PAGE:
4 pp. Draft carefully corrected by Cecil. Indorsed: "1602. Mynute from my master to Sir John Carey. October 2." A page (or more) has been lost.

1494. Sir John Carey to Cecil. [Oct. 4. 1602.]

The bearer Captain Read, having particular occasion to come to London, has entreated me to recommend him to your good opinion: having heard how much Captain Jackson has slandered him as incapable of his father's charge, and also done his best to bring her Majesty to hard conceit of me for appointing so insufficient a man. I assure you the gentleman is very honest, valiant, and well qualified, but want of experience and lack of employment obscures his forwardness and hinders his good fortune. His appointment was not rashly done: but at the long suit and free resignation of his aged and well-deserving father, and the full consent of all the other captains and the officers of his own company. Desire of rule and commodity has made Captain Jackson so impudently bold, rather than knowledge of any insufficiency in him: so I doubt not your honor will approve my choice. Berwick. Signed: Jhon Carey.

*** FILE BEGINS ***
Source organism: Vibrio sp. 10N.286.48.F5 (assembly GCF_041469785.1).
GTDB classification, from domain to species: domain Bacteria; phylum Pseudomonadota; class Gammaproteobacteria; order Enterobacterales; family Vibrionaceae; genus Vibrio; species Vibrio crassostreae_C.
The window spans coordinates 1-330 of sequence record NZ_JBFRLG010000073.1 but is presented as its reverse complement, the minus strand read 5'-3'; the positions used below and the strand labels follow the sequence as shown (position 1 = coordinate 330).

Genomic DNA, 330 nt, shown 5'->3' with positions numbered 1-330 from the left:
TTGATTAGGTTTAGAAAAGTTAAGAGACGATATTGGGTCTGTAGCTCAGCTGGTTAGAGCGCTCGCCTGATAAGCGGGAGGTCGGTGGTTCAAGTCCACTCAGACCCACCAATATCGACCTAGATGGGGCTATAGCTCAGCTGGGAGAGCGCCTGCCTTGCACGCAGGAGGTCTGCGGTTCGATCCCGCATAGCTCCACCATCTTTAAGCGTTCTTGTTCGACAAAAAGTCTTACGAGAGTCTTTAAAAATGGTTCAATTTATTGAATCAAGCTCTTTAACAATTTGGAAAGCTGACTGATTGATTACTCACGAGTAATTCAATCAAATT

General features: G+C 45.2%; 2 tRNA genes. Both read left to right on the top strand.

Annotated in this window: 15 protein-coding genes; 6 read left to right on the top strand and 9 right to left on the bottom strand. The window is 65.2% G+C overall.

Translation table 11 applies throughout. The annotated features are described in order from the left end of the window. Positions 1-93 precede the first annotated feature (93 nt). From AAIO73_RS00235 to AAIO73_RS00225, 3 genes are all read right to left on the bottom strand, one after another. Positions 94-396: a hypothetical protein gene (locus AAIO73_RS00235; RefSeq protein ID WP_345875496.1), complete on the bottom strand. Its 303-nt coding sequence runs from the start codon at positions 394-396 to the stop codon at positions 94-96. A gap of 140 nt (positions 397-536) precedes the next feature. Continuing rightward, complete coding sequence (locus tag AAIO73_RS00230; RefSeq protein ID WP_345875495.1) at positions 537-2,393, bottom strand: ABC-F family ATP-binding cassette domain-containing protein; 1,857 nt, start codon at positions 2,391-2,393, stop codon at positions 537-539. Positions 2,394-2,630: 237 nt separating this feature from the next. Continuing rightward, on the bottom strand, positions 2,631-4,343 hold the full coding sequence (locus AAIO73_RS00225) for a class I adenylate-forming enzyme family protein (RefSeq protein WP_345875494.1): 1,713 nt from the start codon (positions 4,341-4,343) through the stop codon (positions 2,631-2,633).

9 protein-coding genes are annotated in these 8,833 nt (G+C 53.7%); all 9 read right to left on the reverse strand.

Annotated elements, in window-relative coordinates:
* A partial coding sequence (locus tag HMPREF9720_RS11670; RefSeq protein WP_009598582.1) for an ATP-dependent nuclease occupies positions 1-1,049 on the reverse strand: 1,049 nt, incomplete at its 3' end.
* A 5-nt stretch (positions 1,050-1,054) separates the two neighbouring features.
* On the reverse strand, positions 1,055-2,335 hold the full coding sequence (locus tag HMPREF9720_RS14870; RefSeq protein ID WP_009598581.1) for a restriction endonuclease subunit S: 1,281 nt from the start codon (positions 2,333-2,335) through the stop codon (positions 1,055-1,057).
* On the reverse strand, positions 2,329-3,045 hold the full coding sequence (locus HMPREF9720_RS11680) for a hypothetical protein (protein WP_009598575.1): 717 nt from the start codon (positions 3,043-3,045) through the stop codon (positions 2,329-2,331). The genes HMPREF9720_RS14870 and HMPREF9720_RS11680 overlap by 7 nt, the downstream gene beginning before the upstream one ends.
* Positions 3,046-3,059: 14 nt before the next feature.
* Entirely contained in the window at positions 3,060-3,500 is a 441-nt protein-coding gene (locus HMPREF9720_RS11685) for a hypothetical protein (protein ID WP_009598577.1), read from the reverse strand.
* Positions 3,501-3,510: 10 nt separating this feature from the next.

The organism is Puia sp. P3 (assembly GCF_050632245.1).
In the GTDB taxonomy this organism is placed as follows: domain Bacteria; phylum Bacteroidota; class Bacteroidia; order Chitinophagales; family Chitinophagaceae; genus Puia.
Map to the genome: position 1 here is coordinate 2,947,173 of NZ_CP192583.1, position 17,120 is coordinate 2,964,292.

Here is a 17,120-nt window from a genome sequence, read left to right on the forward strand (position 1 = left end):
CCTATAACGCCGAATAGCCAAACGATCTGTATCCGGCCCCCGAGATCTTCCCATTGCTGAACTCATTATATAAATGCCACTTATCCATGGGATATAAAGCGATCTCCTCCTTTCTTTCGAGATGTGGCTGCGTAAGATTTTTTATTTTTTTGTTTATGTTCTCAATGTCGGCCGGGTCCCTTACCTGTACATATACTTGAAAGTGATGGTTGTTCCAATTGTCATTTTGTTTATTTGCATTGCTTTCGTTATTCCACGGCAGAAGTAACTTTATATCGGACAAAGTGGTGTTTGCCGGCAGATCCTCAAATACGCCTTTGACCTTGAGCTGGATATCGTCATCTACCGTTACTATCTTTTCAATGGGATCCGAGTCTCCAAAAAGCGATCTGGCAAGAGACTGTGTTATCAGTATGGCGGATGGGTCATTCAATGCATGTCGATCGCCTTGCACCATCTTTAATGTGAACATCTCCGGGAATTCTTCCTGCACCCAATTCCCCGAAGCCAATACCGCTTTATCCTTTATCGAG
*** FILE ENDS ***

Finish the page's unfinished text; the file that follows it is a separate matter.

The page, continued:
I have Lord Hume's letter that he has the King's warrant to receive the two "combatters," and take them to Edinburgh to light: and I am to deliver them to him this afternoon at the Bound road.

1 p. Holograph. Addressed. Indorsed: "1602, October 14. Sir Jhon Cary to my master. By Mr Reed." Wax signet: swan, &c.

1495. Scrope to Johnston. [Oct. 7.]

The Lord Scrope's answer to the Lard Johnston's offers.

First:—It is not impossible that Johnston will prove Rob the Grame to be a Scotsman baptised in Scotland, by witnesses of like quality—but I will prove him an Englishman by substantial persons, and before myself and others, the night he was taken he confessed himself such, craving I would be good to him. Whatever his nation, the King cannot be displeased such an offender suffers March law.

Second:—Discusses hindrances of the two wardens' meetings by weather, &c.

Third and fourth:—The capture is legal under their indents: challenges Johnston to deliver Rob of Laugriggs, &c., to abide the law unconditionally.

pp. Written by Scrope's clerk. Indorsed (as title): "Sent to the Kinge by Mr Roger Ashton."

1496. Henry Butler to Henry Haggerston. [Oct. 7.]